Minnesota Ice Fishing Article - Jeff Sundin

I don't remember ever thinking that I'd grow up to be one of those guys telling stories about the “old days” of fishing. But here I am, getting ready to tell a story about one of the differences between “the old days” and the really good, “new days”!
It's easy for me to remember my first fishing flasher because I had to build it myself. Yes, that's right, I built it myself. You see in the “old days”, when the “Green Box” first came out, It was high on my priority list, just not in my budget. My step father had a way of coming up with an odd twist on every idea though and he schemed up a good one this time.
There was an electronics store called Heathkit, and if you had a little aptitude for electronics, you could buy these projects. Do it yourself versions of cool stuff, but at half the price. So there ya go, we'll just pick up one of these little beauties, Jeff can slap it together and we'll be ready for action. So for me, that's where it started; Almost at the beginning of time, at least in terms of fishing electronics.
One flasher led to another, each one a little better than the one before. Then came the paper graph, then the LCD, then the Loran C, the GPS and so on. Each step along the way, I would eventually move to the new technology, sometimes kicking and screaming, but always making the move eventually.
Last year, during the 2011 ice fishing season, I made another move, but this time, I wasn't kicking and screaming, this time, there was a huge smile on my face.
For the first time, I left my flasher at home. Oh don't worry, I didn't go fishing blind, I just had a better mouse trap. This time I took along the Humminbird 788. Now, I have everything I need in one gadget. Take me to the spot, tell me where I am and let me see the fish.
I've loved my flashers, each and every one and there are even a couple of them that I'll hang on to. But these days, it just makes too much sense to be using a unit that can do more. Why should I carry a GPS and a separate flasher? Why not take two units, put 'em one box, connect a battery and go?
Maybe it's because I need the cheaters these days to see the small screens on a hand held GPS units. But I really do like the luxury of seeing a larger, brighter chart screen. Besides esier viewing, there's more information on the screen now, so I can make my way to the spots even faster. For me, you just can't beat navigating on the ice when you're using the Lakemaster Charts in a full screen unit like the 788. You can see every detail as you move from spot to spot and it saves a bunch of hole drilling.
All you need to do is head to the spot and punch a couple of holes right where you want them. Now, just press one button, drop in the transducer and start fishing. You're using the same unit so there's no down time. How easy is that? Too easy not to at least try it. It's as close to fishing from a boat as you can get.
Over the years, we've been trained that flashers are for ice and graphs are for water. But most of the reasoning behind that philosophy is obsolete. I know, you're gonna say something like; “But I can see the fish better on my flasher”. I know, you may think you can, but I'll bet not.
We fish during the open water season, using our combo units for spotting all kinds of fish. While we watch for fish, we've got our eyes on the Lakemaster Charts keeping track of where are and where we're going. We don't have any problem spotting fish, staying on top of them or catching them. You can see your bait, the fish, the structure, everything. It's great! Guess what? It works just as well in the winter too.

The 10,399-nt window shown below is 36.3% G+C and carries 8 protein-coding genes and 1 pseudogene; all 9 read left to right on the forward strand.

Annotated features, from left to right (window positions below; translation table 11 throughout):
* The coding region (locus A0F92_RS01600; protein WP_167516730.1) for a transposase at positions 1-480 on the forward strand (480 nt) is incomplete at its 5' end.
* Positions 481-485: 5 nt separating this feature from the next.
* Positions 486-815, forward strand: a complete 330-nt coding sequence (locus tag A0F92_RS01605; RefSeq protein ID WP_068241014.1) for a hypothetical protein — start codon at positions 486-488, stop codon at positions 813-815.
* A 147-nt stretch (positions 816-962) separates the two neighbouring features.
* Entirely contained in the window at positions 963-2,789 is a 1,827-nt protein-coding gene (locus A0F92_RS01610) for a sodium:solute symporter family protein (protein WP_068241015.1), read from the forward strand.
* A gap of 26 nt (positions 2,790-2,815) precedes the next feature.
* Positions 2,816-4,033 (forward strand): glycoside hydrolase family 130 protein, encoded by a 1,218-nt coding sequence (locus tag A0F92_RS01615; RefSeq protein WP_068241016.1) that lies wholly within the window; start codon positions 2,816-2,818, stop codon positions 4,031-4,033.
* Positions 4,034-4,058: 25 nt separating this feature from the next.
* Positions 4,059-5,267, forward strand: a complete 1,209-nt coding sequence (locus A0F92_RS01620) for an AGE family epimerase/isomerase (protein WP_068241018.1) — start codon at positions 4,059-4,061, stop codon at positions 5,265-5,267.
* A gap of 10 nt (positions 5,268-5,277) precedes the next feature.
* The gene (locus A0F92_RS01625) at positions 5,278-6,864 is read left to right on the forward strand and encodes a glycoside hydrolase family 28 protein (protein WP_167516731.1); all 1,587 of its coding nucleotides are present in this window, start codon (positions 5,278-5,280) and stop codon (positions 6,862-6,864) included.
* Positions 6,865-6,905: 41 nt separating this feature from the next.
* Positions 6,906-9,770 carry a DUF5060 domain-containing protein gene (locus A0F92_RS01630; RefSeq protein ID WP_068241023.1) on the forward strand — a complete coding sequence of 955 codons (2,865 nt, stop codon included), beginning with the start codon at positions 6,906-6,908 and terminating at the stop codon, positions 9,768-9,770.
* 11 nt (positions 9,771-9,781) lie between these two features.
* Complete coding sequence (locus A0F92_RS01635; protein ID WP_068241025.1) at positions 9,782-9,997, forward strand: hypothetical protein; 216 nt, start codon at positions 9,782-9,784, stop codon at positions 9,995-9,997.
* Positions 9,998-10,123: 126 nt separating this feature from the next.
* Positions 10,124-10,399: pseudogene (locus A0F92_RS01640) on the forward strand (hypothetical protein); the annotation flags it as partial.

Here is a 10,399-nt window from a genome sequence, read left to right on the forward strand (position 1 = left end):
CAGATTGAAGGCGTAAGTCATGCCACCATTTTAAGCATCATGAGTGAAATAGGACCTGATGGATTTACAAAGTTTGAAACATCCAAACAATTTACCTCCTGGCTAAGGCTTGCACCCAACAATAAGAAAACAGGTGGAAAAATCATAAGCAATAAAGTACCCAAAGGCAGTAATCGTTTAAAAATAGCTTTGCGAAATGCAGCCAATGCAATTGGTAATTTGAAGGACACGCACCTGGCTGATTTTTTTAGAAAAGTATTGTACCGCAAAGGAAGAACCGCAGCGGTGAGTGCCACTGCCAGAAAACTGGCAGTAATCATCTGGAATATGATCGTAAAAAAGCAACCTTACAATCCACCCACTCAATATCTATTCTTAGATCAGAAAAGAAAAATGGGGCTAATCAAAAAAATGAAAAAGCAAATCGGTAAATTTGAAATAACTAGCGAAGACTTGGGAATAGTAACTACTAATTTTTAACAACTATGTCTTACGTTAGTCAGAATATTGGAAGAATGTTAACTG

It really started in 2010 when I fiddled around with Humminbird's 385 combo. A nice, compact package with a screen that's bright and easy to read. The 385 made it a lot easier for me to travel from spot to spot, but when I'd arrive at a new location, I was still switching over to the flasher for fishing.
Somewhere along the line, I got smart and just started dropping in the transducer that was connected to the 385 instead. It was great, a real time saver, just push a button and switch between the GPS and Sonar Screens. In fact it was so nice that I started asking questions, what if I could do that with my other units too? Yes, you can, all the way through the line of 700 Series units including the one I used, Humminbird's 788ci HD Combo.
It's rigged up just like you'd rig any other portable ice unit. All you need is a battery, a box and an ice-ducer. The GPS receiver is built in, so there's no extra wires, no extra connections. Just the power cord and the ice-ducer, just like your flasher.
If you're really addicted to watching the dial on your old flasher, there's a screen view that lets you do that. But just like watching fish on the sonar screen during open water, the standard sonar settings show me all the detail I'll ever need to help me catch a lot of fish.
As an added bonus for me, the 788 is compatable with the larger unit I have mounted in the boat. So, if I ever need it, I've got a backup ready to go on a moments notice. For you, it could be the way to update your baot and have a great ice unit all at the same time.
Be your own judge, but if you give it a try, I'll bet that you wind up agreeing with me, it's a better mouse trap!

Ice Fishing Guide Jeff Sundin
"Combining the GPS and Sonar into a single unit helps get me to the spot in a hurry and helps me find fish faster. That leaves more time to put fish on the ice".

Humminbird 788 Shows Panfish In Winter
"If it's good enough for open water, it's good enough for ice! Look how clearly both the Panfish and the lure are displayed on the screen." (Click Images To Enlarge.)

Jeff Sundin is a full time, professional fishing guide, outdoor writer and photographer. Jeff is available for fishing seminars, fishing promotions and media events. Click here to read more fishing articles and fishing reports.